• c capital inflow for other than import and
    export payments
  • c1 capital outflow for other than import and
    export payments

10
Host Country BOP Effects
  • The net import effect (m m1) is positive if the
    FDI results in the substitution of local
    production for imported products and is negative
    if it results in an increase in imports.
  • The marginal propensity to import represents
    the fraction of an increase in imports that are
    due to an increase in income.
  • The net export effect (x x1) is positive if the
    FDI results in the generation of exports but
    negative if it results in a decline.
  • FDI may also stimulate home country exports of
    complementary products to the host country.
  • continued

11
  • Net capital flows (c c1) are difficult to
    assess because of the time lag between
  • (i) the outward flow of investment funds and
  • (ii) the subsequent inward flow of remitted
    earnings from that investment.
  • Although initial capital flows to the host
    country are positive, they may be negative in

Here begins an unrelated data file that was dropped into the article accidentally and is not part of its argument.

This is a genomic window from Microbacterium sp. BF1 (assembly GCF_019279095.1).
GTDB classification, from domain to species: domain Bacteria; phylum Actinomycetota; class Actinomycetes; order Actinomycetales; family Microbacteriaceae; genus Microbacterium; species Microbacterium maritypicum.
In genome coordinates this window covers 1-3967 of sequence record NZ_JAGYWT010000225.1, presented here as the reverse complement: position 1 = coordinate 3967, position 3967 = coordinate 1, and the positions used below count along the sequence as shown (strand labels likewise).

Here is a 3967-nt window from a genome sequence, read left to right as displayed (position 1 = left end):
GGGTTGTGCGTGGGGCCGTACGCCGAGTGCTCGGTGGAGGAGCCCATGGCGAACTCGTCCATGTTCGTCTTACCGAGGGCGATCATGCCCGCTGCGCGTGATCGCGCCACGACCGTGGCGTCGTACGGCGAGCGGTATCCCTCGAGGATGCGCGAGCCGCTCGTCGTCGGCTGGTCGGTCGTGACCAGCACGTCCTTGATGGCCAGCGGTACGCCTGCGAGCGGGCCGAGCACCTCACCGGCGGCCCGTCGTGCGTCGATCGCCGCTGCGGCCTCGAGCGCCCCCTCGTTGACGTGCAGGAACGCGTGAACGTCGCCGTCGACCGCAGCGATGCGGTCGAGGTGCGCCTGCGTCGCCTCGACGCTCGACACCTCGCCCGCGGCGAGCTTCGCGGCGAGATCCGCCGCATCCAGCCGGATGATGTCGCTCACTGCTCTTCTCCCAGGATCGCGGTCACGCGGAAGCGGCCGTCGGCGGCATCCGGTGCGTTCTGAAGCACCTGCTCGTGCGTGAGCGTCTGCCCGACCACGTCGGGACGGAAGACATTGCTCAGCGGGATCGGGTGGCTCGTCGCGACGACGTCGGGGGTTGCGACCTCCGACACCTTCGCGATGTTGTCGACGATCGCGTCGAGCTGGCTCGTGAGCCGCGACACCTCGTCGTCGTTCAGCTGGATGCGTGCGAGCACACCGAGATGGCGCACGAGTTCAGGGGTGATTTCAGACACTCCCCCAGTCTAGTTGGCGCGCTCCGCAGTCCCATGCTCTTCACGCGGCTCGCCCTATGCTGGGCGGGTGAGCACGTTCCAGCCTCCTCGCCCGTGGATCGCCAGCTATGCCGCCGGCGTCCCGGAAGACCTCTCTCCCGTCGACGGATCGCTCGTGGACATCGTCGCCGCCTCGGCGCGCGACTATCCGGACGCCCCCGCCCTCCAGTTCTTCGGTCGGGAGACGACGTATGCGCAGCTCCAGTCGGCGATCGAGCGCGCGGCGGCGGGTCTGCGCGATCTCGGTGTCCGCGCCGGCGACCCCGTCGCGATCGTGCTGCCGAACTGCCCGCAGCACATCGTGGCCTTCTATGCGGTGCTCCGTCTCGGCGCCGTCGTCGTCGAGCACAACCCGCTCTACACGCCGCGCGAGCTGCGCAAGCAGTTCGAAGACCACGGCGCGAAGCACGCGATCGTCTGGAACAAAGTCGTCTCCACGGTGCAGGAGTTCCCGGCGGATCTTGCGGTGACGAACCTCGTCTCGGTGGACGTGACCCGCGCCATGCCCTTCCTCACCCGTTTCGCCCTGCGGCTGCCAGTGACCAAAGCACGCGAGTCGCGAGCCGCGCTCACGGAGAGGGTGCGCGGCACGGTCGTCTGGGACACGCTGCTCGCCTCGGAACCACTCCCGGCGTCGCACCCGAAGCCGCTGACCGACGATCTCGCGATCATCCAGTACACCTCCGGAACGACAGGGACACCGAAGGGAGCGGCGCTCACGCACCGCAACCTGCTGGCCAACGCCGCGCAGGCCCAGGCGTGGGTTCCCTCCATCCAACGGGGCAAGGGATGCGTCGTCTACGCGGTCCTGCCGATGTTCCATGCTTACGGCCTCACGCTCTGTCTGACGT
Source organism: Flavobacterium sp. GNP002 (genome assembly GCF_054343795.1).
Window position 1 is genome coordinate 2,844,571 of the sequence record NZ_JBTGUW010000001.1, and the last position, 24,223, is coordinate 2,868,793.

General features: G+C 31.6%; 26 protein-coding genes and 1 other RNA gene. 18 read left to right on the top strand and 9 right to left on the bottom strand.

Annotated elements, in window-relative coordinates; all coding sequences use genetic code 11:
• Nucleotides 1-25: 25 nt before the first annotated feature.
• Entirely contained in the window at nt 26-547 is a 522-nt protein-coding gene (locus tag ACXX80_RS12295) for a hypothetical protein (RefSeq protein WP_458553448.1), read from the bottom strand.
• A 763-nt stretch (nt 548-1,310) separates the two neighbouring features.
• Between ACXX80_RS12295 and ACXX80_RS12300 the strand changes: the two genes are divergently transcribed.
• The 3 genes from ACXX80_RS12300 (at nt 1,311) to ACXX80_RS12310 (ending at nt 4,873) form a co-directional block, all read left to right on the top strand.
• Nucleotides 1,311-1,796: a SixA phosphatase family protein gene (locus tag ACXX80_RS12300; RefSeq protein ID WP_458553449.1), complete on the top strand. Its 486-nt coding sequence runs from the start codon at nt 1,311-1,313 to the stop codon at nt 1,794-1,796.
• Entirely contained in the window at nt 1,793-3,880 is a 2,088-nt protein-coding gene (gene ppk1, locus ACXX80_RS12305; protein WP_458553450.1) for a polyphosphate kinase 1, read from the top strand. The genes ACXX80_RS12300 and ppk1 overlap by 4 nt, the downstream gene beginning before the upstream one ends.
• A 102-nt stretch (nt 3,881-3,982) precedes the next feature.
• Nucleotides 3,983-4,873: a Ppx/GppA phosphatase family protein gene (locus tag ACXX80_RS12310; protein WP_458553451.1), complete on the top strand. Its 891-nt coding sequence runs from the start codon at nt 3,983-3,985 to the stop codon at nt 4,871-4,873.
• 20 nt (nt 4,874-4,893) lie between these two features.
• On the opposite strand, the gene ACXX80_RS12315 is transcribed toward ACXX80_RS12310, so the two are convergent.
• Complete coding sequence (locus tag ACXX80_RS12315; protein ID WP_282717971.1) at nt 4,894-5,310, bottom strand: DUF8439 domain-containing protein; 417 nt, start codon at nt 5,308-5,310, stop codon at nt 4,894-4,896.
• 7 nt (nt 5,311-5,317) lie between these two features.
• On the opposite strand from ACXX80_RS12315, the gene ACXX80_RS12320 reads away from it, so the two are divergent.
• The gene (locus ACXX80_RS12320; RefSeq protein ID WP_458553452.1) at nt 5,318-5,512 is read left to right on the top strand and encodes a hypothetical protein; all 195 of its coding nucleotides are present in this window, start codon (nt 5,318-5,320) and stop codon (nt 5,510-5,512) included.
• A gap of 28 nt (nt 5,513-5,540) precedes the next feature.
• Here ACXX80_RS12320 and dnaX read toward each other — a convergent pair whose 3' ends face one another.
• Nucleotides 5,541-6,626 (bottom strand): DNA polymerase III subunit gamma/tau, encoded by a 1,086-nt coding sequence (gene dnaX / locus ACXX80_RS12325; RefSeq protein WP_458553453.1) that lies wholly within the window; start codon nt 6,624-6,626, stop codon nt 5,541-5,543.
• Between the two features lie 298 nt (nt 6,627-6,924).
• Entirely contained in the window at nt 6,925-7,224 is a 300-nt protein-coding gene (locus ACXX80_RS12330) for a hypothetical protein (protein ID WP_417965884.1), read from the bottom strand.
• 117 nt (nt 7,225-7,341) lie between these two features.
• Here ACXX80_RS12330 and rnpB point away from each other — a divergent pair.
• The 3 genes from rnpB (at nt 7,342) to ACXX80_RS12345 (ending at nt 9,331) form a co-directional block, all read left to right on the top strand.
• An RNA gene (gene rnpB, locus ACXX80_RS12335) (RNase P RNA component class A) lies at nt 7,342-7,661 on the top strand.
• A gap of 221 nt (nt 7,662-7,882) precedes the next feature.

the long run if capital outflows eventually
    exceed the value of the investment.

12
Selected Economic Growth and Employment Effects
of FDI
  • Home Country LossesFDI outflows may create jobs
    abroad at the expense of jobs in the home
    country.
  • Host Country GainsFDI inflows may result in the
    transfer of capital, technology, and/or
    managerial expertise, and well as the creation of
    new jobs.
  • Host Country LossesFDI inflows may
  • cream off premium resources
  • drive up local labor costs
  • displace domestic investment
  • disadvantage local competitors
  • destroy local entrepreneurship

13
Cultural Foundations of Ethical Corporate Behavior
  • Cultural relativism holds that ethical truths
    depend upon the groups subscribing to them thus,
    intervention in local issues and traditions by
    outsiders is clearly unethical.
  • Cultural normativism holds that there are
    universal standards of behavior that everyone
    should follow thus, non-intervention in local
    violations of global standards is clearly
    unethical.
  • While many actions elicit universal agreement on
    what is clearly right and
    wrong, others are less clear.

14
The Effects of NGOs and Multilateral Agreements
on Corporate Behavior
  • Non-governmental organizations (NGOs) actively
    monitor and publicize corporate practices in
    order to
  • educate managers about the environmental and
    economic consequences of corporate operations and
    practices
  • increase shareholder value
  • Multilateral agreements aid in ethical
    decision-making by dealing with
  • employment practices
  • consumer protection
  • environmental protection
  • political activity
  • human rights in the workplace.
  • No set of workable corporate guidelines is